PALO ALTO, Calif. (AP) — Formerly conjoined twins Eva and Erika Sandoval have left Lucile Packard Children's Hospital Stanford and will be headed home in a few weeks.

The 2 1/2-year-old Antelope girls, who were born conjoined from the chest down, were separated on Dec. 6 at the hospital. They were moved from Palo Alto to UC Davis Children's Hospital in Sacramento Thursday.

There, they will receive a few weeks of inpatient rehabilitation before returning to their family's home.

Pediatric surgeon Dr. Gary Hartman, who led the 50-person team that separated the twins in a 17-hour operation, says the twins are doing great and have blossomed in their individual personalities.

Before surgery, the girls shared a bladder, liver, parts of their digestive system and a third leg. Their parents say each girl retains portions of the organs they shared. Each still has one leg. Tissue from the third leg was used as part of Erika’s reconstructive surgery.

Earlier this month, Lucile Packard Children’s Hospital Stanford held a going away party for the girls. In a press release sent by the hospital, the parents, Art and Aida Sandoval, expressed their excited.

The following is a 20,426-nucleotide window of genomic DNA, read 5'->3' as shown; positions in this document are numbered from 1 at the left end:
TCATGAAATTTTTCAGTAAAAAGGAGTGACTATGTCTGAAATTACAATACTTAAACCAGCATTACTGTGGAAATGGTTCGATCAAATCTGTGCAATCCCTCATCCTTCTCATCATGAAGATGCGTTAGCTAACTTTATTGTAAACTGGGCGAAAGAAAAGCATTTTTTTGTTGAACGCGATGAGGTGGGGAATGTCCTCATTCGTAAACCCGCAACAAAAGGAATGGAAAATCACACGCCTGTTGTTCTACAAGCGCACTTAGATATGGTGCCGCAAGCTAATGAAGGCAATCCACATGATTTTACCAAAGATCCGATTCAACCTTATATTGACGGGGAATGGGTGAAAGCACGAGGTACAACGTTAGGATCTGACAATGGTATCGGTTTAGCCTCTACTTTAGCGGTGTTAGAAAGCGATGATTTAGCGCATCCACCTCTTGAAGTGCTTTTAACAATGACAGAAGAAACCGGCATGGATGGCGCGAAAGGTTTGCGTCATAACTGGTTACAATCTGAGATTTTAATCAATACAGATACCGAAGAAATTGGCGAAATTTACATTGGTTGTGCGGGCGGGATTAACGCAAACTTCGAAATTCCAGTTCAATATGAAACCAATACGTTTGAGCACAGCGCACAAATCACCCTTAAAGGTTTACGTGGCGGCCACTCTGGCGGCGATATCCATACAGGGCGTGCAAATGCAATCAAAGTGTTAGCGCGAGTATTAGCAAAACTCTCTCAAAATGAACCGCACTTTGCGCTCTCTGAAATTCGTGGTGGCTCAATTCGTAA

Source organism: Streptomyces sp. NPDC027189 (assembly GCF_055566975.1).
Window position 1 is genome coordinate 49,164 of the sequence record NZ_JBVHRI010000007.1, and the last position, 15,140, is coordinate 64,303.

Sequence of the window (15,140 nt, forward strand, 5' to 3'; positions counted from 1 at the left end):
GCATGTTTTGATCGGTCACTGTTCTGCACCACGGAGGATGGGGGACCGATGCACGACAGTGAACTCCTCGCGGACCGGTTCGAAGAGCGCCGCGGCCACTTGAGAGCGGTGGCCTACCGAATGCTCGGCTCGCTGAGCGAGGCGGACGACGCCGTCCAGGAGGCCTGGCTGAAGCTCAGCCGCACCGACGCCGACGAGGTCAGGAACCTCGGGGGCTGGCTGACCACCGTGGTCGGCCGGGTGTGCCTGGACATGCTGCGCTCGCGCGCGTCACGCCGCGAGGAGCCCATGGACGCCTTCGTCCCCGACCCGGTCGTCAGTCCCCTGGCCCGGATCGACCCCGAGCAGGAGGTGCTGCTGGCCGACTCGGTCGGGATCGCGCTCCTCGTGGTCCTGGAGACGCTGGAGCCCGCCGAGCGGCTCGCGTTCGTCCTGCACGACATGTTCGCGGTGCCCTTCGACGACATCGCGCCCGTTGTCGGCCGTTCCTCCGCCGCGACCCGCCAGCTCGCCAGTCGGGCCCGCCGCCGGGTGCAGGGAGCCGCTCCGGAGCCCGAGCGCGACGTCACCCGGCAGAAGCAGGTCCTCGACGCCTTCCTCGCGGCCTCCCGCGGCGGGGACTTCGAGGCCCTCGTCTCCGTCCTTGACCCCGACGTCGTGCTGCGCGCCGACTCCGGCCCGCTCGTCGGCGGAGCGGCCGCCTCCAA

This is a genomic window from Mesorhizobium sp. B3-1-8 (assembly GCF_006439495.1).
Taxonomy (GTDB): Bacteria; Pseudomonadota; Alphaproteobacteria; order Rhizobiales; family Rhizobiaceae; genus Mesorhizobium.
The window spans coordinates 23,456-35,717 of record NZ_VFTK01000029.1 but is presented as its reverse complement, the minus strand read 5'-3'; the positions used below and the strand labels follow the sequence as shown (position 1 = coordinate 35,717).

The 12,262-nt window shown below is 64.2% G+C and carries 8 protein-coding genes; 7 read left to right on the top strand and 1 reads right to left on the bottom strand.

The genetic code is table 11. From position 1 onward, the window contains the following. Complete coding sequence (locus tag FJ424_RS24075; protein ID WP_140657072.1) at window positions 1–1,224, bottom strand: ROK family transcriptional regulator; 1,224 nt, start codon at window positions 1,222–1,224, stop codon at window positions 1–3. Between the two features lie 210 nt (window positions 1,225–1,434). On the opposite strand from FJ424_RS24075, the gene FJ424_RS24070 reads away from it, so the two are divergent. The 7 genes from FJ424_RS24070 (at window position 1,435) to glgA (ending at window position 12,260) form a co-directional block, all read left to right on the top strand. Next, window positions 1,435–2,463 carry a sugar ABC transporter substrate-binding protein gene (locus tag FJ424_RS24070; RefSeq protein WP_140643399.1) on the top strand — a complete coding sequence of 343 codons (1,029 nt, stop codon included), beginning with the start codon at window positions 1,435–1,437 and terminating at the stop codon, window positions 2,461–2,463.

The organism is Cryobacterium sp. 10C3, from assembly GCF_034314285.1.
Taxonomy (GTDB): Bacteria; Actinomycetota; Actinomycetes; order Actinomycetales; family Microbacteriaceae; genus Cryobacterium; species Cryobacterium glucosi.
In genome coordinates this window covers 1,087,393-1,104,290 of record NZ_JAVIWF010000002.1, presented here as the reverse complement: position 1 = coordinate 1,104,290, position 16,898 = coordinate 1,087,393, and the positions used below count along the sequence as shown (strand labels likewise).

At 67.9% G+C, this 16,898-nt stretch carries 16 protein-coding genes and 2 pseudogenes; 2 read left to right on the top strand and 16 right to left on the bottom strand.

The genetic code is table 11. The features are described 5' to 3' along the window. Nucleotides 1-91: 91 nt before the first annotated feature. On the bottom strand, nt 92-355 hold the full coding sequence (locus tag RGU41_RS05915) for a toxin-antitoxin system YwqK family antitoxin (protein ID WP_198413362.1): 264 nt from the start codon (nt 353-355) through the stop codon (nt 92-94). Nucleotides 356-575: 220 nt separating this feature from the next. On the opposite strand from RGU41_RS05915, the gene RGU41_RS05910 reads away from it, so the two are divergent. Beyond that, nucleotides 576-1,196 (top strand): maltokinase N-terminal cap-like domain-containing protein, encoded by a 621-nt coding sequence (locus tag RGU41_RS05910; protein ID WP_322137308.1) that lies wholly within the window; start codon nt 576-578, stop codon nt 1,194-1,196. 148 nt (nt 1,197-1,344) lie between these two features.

“I’m over the moon,” Aida said. “It’s still surreal seeing them separate, knowing that it’s still them as two individual bodies. Now we’re just waiting for their next chapter to begin, and the anticipation is indescribable.”

At UC Davis Children’s Hospital, the twins’ caregivers will focus on helping their mother and home care nurses learn to take care of them safely at home, and will keep building skills the girls still need, such as eating by mouth. As infants, Erika and Eva required tube feeding. They still receive most of their nutrition via nasogastric tubes. The team at UC Davis will also use specialized equipment to improve the girls’ mobility.

Eva was discharged from Packard Children’s on Thursday, March 9, while Erika healed up more quickly, allowing her to be discharged on Feb. 13.